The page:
Did you collect special things when you were a child and keep them secretly in a box so you could look at them when no one was around? I had a shoe box and inside was the bird skull and breastbone I found in the garden. It was a very small bird with delicate white bones and I had to wrap these delicate things in the tissue paper from round my shoes to stop them getting broken. We used to go to Wales for holidays quite often because that was childhood home to my mum, staying by the sea in a caravan or B&B. The week that stays in my mind was Caswell Bay with sand so hot you couldn’t walk on it with bare feet. The reminder was a worn sheep’s tooth from a Welsh hillside where we walked while my mother talked about travelling down to Mumbles on a train that went so slowly you could jump off and pick flowers on the way. The sea shore is reflected in fragments of blue sea glass, whelk shells and a mermaid’s purse. The fossilised sea urchin still sits on the bathroom windowsill. We had to buy a memento too with our pocket money and my brother and I spent hours in a shop poring over little animals made of shells. The tortoise fashioned from a limpet shell with cockleshells for feet sat on my dressing table for years before the glue slowly dissolved and its feel fell off. But I still have the wonderful green onyx egg that I rescued from a white elephant stall. I’m still hoping it will hatch.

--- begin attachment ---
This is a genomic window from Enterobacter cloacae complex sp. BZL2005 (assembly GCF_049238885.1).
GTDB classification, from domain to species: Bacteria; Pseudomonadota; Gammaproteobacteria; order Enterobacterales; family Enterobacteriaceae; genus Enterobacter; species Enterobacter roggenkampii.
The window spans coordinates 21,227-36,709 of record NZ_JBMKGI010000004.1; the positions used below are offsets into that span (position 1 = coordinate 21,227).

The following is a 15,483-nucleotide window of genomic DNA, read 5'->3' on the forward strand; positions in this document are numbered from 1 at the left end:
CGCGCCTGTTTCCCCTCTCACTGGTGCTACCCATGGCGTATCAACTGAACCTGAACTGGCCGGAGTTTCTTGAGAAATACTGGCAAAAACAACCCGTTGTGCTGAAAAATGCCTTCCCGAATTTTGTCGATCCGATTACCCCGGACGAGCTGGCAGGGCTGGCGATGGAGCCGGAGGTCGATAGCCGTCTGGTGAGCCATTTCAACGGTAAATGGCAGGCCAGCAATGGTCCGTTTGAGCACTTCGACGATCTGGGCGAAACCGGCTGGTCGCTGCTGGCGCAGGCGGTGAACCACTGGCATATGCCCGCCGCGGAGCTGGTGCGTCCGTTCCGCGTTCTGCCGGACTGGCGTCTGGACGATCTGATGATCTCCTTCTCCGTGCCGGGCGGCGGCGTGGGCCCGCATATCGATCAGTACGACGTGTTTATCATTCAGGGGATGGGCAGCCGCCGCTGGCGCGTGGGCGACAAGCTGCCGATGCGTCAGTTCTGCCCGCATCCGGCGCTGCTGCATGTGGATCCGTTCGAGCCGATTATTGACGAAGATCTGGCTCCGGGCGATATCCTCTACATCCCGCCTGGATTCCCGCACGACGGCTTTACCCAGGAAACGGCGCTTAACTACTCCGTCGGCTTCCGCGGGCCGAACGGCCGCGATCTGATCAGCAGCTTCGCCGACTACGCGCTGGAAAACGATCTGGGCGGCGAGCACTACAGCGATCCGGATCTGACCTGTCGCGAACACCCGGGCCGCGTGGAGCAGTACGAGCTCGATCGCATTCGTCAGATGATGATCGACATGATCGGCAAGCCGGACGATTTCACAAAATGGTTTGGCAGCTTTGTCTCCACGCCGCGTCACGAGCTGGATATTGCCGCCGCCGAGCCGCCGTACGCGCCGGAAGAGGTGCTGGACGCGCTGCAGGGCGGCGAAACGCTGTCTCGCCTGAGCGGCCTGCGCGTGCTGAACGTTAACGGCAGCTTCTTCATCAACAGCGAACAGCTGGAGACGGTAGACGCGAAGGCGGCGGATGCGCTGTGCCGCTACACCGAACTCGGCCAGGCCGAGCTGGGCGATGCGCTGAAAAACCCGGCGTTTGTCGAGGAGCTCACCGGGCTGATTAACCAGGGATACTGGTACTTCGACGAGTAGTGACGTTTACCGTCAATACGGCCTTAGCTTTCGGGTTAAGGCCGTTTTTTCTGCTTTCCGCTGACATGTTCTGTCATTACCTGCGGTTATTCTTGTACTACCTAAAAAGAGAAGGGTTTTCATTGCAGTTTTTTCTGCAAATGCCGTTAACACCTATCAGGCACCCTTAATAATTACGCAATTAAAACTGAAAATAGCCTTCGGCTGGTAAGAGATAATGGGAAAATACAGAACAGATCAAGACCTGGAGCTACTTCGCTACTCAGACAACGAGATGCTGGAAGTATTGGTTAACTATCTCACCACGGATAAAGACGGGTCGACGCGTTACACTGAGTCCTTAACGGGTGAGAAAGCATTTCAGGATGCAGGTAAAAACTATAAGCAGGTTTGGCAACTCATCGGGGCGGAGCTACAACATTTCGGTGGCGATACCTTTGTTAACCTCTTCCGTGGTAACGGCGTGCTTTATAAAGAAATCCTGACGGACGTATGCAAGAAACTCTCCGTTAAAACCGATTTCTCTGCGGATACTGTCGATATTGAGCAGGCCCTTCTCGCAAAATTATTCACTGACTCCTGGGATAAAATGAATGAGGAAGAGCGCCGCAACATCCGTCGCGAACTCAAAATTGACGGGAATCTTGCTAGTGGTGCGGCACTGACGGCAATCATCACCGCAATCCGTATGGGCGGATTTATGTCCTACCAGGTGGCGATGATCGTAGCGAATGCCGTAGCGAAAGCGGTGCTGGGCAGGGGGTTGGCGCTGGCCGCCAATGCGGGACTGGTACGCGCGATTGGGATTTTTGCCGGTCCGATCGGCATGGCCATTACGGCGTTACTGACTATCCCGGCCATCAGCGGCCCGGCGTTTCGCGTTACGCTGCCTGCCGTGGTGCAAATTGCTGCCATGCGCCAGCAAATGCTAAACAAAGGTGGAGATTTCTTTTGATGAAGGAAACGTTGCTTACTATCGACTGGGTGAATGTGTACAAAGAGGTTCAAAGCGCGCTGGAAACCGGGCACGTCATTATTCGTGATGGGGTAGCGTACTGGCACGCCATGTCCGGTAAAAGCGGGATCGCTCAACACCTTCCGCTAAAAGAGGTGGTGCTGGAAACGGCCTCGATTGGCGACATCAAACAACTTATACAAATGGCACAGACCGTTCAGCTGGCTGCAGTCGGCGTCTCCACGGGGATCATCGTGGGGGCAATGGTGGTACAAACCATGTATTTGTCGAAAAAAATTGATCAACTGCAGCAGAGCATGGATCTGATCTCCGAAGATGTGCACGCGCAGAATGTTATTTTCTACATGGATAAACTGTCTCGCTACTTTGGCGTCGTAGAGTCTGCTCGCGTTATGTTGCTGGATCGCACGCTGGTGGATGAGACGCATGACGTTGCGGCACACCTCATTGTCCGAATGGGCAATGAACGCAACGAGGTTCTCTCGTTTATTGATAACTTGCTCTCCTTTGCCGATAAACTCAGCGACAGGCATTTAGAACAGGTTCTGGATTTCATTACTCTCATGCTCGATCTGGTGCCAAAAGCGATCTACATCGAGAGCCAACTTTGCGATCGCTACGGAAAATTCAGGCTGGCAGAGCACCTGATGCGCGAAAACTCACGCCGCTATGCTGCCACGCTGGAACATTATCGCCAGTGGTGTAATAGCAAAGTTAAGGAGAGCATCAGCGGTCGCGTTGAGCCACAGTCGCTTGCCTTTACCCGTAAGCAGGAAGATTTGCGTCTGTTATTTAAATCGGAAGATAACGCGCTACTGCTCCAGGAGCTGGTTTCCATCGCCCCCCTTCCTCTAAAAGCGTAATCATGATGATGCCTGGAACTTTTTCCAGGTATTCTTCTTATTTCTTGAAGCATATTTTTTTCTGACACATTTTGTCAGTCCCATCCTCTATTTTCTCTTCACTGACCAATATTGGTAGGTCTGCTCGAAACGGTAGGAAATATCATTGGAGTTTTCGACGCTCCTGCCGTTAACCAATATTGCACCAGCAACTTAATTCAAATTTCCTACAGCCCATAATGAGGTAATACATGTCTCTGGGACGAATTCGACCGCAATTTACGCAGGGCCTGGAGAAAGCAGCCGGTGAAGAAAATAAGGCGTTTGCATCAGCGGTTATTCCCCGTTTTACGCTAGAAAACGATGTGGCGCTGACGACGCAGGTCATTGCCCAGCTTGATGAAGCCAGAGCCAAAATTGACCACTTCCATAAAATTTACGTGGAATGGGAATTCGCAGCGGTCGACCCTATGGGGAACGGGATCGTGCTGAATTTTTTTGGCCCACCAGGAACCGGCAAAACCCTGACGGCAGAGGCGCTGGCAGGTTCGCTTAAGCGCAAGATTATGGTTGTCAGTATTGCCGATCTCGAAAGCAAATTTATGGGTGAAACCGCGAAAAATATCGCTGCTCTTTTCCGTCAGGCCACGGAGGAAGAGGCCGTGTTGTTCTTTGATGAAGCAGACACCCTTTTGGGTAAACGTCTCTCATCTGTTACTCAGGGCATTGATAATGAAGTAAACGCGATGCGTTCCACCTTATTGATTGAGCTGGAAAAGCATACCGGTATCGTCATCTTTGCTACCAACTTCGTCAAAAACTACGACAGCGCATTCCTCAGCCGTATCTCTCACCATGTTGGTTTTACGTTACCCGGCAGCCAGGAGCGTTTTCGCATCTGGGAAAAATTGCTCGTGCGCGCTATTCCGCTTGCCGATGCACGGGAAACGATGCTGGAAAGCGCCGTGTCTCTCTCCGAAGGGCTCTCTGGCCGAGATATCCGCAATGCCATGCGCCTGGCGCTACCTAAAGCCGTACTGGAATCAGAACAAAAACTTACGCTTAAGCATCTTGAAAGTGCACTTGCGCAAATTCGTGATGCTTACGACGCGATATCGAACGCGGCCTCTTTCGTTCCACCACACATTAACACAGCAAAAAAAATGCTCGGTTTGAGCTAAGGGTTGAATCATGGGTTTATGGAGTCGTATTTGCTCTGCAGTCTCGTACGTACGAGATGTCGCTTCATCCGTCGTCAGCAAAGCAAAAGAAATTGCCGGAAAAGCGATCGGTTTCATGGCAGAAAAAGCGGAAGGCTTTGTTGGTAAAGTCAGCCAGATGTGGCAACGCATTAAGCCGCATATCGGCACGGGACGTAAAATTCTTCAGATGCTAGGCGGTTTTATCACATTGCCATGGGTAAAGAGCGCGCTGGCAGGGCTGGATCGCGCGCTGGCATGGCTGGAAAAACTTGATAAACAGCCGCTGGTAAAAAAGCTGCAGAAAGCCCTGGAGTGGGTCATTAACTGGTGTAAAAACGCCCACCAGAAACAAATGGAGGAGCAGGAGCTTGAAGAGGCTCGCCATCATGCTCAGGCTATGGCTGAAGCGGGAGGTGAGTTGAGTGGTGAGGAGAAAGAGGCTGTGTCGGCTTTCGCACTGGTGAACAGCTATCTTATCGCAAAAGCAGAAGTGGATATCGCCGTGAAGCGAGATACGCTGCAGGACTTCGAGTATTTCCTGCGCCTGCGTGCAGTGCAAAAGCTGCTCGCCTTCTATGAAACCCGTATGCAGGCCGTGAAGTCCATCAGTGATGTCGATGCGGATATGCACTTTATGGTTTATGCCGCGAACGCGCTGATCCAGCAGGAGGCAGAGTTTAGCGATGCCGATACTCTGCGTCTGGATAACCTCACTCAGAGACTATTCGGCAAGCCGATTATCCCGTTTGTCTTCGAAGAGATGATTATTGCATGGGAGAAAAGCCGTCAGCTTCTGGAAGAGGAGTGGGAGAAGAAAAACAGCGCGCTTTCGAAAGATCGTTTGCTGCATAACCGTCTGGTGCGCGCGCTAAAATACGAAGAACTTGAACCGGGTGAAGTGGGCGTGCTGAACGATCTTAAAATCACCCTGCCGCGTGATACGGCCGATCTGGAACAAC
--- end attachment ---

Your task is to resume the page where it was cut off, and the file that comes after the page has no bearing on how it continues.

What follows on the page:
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What I like to see happening as children grow up is the development of a spirit of enquiry. I’m intensely interested in how we can help children not just to collect information but also to wonder how things work and ask why things are as they are. Books are one tool we can use, but certainly not the only one of course. When my children were small I had a collection of pictorial guides to living things and as soon as they could match shapes they could match a plant or animal they found with the pictures in the book. They were too young to read but matching shapes and patterns develops quite young. So at three years old they could identify the whelk shells we found on the beach, groundsel plants that the guinea pigs liked to eat and butterflies that settled on the buddleia. So which books could be helpful when you’re on the beach? First of all, make sure the book you choose is showing UK fauna and flora. There are lots of American books on the market which may be beautiful but not much use in the UK. Usborne non fiction books for children are well known and their Shells title in the Usborne Spotter’s Guide series has just about the right level of complexity for children … and lots of adults too. I'd be interested to hear from you if you can recommend any other titles.